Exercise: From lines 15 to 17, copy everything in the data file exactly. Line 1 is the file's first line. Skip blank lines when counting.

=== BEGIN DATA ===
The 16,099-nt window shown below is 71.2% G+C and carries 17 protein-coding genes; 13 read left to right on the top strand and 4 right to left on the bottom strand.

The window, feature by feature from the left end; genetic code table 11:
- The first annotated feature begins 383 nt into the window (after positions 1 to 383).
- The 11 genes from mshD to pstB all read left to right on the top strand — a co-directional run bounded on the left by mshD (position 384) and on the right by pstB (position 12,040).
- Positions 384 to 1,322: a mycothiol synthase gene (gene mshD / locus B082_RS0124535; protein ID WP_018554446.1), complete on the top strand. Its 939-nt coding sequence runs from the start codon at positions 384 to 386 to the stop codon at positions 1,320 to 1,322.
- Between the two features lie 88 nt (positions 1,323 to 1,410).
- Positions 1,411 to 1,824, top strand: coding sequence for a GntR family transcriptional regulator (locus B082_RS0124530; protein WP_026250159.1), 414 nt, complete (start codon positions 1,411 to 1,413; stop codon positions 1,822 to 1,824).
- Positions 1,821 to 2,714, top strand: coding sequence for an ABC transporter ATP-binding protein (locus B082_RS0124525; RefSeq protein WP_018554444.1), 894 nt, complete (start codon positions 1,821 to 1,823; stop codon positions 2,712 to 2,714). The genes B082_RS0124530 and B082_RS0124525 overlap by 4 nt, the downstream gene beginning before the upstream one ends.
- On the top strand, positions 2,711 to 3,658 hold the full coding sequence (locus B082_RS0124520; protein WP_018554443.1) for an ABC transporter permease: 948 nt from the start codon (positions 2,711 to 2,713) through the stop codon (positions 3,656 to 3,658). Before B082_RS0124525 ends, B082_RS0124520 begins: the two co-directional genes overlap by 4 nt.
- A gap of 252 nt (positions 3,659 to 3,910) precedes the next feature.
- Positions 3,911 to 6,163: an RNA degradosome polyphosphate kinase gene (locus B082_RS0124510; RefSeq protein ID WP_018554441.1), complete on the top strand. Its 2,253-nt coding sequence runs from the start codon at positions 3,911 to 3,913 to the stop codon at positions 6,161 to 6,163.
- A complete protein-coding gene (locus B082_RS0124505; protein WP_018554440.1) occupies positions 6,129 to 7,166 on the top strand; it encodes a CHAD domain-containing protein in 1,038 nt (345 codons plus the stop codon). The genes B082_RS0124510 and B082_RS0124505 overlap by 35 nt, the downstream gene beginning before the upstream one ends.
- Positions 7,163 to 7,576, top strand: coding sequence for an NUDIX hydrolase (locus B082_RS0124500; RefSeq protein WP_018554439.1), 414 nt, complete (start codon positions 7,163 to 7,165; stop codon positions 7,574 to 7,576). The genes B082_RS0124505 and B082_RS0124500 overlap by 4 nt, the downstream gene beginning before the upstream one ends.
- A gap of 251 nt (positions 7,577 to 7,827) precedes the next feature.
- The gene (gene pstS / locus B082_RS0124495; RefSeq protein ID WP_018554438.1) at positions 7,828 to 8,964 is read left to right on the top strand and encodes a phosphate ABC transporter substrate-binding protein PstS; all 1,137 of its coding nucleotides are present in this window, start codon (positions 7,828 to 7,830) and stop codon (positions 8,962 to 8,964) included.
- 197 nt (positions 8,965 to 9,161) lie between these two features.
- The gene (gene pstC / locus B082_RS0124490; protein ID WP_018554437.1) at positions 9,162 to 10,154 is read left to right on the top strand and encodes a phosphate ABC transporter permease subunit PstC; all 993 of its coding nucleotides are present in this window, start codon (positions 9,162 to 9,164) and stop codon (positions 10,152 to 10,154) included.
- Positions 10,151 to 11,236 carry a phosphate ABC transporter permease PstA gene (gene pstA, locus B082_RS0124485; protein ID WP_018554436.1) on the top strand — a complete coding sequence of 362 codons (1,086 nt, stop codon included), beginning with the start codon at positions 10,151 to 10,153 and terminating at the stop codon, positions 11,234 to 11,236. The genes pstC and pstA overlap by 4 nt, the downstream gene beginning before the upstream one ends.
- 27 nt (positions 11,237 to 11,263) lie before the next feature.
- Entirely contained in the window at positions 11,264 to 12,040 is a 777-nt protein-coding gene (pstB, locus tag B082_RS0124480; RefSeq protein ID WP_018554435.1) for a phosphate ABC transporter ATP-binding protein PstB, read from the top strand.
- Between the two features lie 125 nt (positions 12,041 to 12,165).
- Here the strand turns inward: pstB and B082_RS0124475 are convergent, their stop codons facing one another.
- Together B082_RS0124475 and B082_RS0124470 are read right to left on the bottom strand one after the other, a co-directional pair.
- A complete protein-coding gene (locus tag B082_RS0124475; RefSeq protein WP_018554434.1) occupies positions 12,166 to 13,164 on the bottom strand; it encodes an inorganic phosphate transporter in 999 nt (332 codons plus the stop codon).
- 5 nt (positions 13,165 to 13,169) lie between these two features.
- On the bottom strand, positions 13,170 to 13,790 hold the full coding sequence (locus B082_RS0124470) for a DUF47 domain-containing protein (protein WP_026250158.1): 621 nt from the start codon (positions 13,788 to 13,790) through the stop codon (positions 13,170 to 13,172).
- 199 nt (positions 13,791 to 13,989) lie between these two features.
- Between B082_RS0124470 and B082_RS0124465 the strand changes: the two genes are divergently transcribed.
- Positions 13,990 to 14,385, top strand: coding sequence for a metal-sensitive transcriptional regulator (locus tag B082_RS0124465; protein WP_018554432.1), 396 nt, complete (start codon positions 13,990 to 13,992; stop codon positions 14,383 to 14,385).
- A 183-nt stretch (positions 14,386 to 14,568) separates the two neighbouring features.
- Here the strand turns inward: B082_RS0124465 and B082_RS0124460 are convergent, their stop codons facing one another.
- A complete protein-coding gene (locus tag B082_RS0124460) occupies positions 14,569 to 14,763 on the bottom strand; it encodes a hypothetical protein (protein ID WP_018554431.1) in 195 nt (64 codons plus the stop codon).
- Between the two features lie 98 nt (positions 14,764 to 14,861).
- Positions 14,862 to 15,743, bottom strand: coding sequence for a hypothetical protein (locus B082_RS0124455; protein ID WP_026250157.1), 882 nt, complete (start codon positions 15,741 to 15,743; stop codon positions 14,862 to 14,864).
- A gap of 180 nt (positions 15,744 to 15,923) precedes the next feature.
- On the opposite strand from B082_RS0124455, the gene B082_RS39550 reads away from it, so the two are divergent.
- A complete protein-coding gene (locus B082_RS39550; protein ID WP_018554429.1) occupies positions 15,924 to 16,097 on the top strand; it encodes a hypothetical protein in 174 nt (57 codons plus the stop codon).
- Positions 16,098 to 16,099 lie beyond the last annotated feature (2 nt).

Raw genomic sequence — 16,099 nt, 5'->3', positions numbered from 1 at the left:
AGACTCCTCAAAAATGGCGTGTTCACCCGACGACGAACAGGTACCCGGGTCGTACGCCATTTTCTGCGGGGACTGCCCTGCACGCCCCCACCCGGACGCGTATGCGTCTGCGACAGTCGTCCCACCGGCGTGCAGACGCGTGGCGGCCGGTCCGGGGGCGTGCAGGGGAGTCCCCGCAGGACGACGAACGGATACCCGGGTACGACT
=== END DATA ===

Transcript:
- The gene (gene pstS / locus B082_RS0124495; RefSeq protein ID WP_018554438.1) at positions 7,828 to 8,964 is read left to right on the top strand and encodes a phosphate ABC transporter substrate-binding protein PstS; all 1,137 of its coding nucleotides are present in this window, start codon (positions 7,828 to 7,830) and stop codon (positions 8,962 to 8,964) included.
- 197 nt (positions 8,965 to 9,161) lie between these two features.
- The gene (gene pstC / locus B082_RS0124490; protein ID WP_018554437.1) at positions 9,162 to 10,154 is read left to right on the top strand and encodes a phosphate ABC transporter permease subunit PstC; all 993 of its coding nucleotides are present in this window, start codon (positions 9,162 to 9,164) and stop codon (positions 10,152 to 10,154) included.